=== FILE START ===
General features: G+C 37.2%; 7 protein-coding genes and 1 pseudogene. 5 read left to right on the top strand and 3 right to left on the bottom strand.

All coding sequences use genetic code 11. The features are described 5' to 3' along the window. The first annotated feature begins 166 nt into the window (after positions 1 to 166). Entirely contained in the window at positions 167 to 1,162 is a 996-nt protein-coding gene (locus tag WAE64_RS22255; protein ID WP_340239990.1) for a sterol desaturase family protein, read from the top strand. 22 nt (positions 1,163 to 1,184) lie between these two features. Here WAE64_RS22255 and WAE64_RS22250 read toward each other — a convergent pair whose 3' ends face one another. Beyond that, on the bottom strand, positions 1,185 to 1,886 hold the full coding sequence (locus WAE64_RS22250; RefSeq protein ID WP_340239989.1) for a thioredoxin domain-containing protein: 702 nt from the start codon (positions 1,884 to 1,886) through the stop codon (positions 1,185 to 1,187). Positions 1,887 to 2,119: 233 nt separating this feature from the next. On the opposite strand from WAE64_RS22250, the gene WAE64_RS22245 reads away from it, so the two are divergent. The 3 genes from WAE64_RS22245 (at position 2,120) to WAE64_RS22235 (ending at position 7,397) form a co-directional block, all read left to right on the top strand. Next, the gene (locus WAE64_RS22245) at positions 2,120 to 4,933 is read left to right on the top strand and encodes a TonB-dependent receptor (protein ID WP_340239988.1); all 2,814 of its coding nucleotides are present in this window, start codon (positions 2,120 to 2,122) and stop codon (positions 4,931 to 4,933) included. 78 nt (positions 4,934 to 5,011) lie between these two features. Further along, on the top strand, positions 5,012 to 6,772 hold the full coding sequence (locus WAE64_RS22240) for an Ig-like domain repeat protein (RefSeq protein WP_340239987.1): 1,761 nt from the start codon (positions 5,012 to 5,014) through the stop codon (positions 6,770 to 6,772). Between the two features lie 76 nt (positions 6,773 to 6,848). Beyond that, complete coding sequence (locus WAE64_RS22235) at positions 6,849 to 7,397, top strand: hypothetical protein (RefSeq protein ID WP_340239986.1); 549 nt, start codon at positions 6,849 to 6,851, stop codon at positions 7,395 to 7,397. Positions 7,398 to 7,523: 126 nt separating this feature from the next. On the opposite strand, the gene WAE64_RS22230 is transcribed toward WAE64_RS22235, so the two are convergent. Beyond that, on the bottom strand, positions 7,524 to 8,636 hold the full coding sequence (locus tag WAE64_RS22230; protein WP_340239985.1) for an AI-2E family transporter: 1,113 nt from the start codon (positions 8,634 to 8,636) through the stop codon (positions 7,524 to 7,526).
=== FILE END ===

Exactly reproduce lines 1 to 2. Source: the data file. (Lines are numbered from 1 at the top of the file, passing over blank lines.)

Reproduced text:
General features: G+C 37.2%; 7 protein-coding genes and 1 pseudogene. 5 read left to right on the top strand and 3 right to left on the bottom strand.

All coding sequences use genetic code 11. The features are described 5' to 3' along the window. The first annotated feature begins 166 nt into the window (after positions 1 to 166). Entirely contained in the window at positions 167 to 1,162 is a 996-nt protein-coding gene (locus tag WAE64_RS22255; protein ID WP_340239990.1) for a sterol desaturase family protein, read from the top strand. 22 nt (positions 1,163 to 1,184) lie between these two features. Here WAE64_RS22255 and WAE64_RS22250 read toward each other — a convergent pair whose 3' ends face one another. Beyond that, on the bottom strand, positions 1,185 to 1,886 hold the full coding sequence (locus WAE64_RS22250; RefSeq protein ID WP_340239989.1) for a thioredoxin domain-containing protein: 702 nt from the start codon (positions 1,884 to 1,886) through the stop codon (positions 1,185 to 1,187). Positions 1,887 to 2,119: 233 nt separating this feature from the next. On the opposite strand from WAE64_RS22250, the gene WAE64_RS22245 reads away from it, so the two are divergent. The 3 genes from WAE64_RS22245 (at position 2,120) to WAE64_RS22235 (ending at position 7,397) form a co-directional block, all read left to right on the top strand. Next, the gene (locus WAE64_RS22245) at positions 2,120 to 4,933 is read left to right on the top strand and encodes a TonB-dependent receptor (protein ID WP_340239988.1); all 2,814 of its coding nucleotides are present in this window, start codon (positions 2,120 to 2,122) and stop codon (positions 4,931 to 4,933) included. 78 nt (positions 4,934 to 5,011) lie between these two features. Further along, on the top strand, positions 5,012 to 6,772 hold the full coding sequence (locus WAE64_RS22240) for an Ig-like domain repeat protein (RefSeq protein WP_340239987.1): 1,761 nt from the start codon (positions 5,012 to 5,014) through the stop codon (positions 6,770 to 6,772). Between the two features lie 76 nt (positions 6,773 to 6,848). Beyond that, complete coding sequence (locus WAE64_RS22235) at positions 6,849 to 7,397, top strand: hypothetical protein (RefSeq protein ID WP_340239986.1); 549 nt, start codon at positions 6,849 to 6,851, stop codon at positions 7,395 to 7,397. Positions 7,398 to 7,523: 126 nt separating this feature from the next. On the opposite strand, the gene WAE64_RS22230 is transcribed toward WAE64_RS22235, so the two are convergent. Beyond that, on the bottom strand, positions 7,524 to 8,636 hold the full coding sequence (locus tag WAE64_RS22230; protein WP_340239985.1) for an AI-2E family transporter: 1,113 nt from the start codon (positions 8,634 to 8,636) through the stop codon (positions 7,524 to 7,526).